This system constitutes a cartel, he asserted, in that no individual is given the right to reject the right of publicity release that colleges demand..

“Every student in every conference in every university is foreclosed from participating in that license at the time it's made,” Hausfeld said. “It's a group boycott. … Together they're fixing the price at which you can go out and demand a portion of that license fee at zero.”

Hausfeld rejected the colleges' “amateurism” defense in the face of the significant revenue being generated by colleges who use athletes' names on licensed goods and their names and images in films.

“To argue that intercollegiate athletics is amateur is an amateur argument,” he said. “Does anyone here believe that college athletics is not as competitive as professional athletics?” he asked. While educational institutions earn significant revenue, “the players are earning absolutely nothing. That is not to say that the players own everything, but they do own a right to a share of what's being used to exploit their labor. … As a category, I think student athletes have been shortchanged far too long.”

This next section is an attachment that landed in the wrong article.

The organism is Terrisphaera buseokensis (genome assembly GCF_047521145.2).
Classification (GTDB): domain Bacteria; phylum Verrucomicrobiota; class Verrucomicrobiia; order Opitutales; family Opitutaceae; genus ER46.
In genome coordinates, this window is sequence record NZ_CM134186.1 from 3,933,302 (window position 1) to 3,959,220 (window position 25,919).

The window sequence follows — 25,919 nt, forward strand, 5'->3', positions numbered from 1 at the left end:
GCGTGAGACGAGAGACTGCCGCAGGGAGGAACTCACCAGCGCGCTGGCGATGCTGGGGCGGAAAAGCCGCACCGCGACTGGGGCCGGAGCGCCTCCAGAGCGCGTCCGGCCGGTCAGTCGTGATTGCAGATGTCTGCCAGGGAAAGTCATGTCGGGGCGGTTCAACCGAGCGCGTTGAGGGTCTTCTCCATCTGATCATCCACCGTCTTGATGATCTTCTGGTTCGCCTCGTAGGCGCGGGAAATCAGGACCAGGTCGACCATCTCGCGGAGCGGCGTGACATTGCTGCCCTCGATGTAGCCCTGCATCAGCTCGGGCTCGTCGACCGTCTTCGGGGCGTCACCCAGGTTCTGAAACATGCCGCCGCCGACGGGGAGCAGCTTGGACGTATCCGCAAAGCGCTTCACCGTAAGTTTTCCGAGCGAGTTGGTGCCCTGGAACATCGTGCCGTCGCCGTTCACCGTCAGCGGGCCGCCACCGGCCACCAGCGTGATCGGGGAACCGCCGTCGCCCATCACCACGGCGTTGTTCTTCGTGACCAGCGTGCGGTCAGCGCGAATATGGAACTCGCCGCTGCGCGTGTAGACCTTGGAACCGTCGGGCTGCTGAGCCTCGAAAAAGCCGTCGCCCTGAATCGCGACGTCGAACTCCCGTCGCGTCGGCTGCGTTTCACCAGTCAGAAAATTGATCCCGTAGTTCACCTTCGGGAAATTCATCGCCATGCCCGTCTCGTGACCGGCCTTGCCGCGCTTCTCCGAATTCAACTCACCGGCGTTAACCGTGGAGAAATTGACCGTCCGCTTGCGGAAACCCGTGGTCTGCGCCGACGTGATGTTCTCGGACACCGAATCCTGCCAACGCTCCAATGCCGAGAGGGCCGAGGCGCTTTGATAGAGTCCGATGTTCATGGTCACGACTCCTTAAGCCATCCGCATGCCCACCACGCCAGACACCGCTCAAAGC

'Fad' Brands Require Special Handling.

Another presentation at the conference focused on efforts to protect trademarks and related rights associated with “fad” brands.

Julia Anne Matheson of Finnegan, Henderson, Farabow, Garrett & Dunner, Washington, D.C., noted that the phenomenon of the “exploding brand” has become even more complex in the age of viral marketing, in which marketing messages are often passed through the hands of consumers and other individuals not under the control of the brand owner.